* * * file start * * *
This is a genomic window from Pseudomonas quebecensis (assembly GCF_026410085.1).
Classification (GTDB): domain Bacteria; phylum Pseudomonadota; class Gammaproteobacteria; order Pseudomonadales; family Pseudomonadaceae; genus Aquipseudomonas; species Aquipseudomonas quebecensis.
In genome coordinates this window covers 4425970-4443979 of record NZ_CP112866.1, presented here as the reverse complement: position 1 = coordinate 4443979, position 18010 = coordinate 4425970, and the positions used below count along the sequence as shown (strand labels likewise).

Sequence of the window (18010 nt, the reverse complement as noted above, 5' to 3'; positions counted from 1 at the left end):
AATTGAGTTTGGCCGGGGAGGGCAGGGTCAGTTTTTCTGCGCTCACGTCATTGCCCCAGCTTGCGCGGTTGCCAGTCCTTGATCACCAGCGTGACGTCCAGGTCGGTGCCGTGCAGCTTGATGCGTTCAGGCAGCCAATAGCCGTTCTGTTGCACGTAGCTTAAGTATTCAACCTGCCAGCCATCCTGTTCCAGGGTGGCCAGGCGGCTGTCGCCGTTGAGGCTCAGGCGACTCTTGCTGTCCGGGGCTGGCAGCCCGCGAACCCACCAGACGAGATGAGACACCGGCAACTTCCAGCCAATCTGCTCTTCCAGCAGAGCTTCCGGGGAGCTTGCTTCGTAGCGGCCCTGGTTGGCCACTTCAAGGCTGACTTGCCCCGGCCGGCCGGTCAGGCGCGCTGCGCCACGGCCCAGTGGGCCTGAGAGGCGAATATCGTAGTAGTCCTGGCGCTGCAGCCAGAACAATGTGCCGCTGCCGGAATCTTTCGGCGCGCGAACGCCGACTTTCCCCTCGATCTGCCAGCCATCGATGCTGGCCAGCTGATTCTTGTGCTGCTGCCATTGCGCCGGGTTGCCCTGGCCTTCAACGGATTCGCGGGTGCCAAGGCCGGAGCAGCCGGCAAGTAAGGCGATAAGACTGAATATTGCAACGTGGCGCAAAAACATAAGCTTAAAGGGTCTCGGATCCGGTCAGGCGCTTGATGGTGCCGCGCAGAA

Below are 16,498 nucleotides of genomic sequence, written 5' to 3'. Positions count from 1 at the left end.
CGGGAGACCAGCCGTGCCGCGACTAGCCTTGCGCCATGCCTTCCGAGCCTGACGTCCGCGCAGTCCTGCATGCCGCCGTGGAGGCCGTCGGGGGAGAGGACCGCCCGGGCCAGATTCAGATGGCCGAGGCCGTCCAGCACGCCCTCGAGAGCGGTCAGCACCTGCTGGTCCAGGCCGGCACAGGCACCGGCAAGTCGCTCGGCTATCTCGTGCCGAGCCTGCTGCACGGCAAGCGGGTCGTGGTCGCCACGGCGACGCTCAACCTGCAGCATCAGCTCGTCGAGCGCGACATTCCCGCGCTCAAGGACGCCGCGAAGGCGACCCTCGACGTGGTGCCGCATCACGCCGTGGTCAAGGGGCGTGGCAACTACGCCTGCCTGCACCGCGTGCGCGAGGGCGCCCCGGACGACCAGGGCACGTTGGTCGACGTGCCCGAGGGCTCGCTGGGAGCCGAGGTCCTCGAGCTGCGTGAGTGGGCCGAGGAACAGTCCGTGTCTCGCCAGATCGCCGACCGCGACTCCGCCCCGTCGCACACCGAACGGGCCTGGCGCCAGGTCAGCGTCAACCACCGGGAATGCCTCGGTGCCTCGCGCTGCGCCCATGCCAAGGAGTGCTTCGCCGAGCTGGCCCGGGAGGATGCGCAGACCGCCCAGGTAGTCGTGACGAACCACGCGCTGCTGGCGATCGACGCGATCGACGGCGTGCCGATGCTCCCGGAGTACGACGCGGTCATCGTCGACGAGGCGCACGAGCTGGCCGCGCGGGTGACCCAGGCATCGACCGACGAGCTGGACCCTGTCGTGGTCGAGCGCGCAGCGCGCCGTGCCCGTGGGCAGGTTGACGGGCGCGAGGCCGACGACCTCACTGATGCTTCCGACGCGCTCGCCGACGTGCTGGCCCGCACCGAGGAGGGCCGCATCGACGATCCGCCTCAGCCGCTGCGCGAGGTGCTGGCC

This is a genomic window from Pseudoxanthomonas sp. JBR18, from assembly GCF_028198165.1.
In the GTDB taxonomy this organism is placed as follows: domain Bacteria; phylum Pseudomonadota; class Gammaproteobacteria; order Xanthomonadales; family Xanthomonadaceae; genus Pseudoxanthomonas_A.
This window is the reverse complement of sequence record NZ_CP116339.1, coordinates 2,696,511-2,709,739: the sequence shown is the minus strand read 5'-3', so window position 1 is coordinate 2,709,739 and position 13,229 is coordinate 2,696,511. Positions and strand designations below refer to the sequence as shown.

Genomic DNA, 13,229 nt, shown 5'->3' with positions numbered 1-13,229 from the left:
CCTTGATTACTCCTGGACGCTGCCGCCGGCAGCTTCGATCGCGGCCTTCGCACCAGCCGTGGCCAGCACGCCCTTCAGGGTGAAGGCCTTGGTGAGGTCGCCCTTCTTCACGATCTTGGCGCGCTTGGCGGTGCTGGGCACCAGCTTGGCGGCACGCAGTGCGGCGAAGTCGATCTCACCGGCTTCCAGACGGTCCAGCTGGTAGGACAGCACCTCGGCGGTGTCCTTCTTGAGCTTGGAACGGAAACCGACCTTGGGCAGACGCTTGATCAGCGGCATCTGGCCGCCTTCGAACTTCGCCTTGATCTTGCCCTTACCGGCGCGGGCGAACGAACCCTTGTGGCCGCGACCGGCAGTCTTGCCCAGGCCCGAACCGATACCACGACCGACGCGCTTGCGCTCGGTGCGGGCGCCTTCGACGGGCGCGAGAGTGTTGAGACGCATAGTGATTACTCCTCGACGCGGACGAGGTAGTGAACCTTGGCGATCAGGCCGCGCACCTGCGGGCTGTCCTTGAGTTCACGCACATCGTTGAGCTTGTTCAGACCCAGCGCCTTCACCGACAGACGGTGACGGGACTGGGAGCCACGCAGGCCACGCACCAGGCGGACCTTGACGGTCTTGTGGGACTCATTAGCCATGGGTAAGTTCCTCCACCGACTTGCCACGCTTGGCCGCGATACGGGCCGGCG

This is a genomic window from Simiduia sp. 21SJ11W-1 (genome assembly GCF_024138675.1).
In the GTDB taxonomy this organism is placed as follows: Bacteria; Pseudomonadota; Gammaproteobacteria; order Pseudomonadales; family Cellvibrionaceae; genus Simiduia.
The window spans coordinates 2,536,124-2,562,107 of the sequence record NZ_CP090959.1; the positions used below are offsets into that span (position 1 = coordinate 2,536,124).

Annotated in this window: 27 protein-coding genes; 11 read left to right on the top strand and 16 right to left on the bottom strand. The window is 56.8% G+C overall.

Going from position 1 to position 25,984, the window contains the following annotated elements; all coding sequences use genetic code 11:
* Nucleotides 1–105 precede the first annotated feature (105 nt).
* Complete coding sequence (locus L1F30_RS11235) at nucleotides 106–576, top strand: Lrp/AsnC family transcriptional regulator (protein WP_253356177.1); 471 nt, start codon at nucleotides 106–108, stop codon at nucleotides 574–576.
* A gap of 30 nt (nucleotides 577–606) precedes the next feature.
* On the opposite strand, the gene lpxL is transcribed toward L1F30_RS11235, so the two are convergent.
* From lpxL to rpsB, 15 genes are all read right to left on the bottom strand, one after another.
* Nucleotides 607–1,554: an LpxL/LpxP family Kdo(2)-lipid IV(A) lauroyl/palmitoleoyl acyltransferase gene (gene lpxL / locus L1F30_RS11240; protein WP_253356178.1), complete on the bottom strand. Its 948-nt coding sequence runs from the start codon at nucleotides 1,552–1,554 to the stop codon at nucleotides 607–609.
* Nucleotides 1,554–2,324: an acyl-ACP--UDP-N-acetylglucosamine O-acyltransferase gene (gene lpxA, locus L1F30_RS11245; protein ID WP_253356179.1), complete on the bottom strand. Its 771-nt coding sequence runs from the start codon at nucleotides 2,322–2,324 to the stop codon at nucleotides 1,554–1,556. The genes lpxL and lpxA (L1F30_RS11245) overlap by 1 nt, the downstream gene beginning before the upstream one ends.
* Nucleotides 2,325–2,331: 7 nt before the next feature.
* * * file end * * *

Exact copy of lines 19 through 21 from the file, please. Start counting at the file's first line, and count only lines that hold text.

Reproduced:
* Complete coding sequence (locus L1F30_RS11235) at nucleotides 106–576, top strand: Lrp/AsnC family transcriptional regulator (protein WP_253356177.1); 471 nt, start codon at nucleotides 106–108, stop codon at nucleotides 574–576.
* A gap of 30 nt (nucleotides 577–606) precedes the next feature.
* On the opposite strand, the gene lpxL is transcribed toward L1F30_RS11235, so the two are convergent.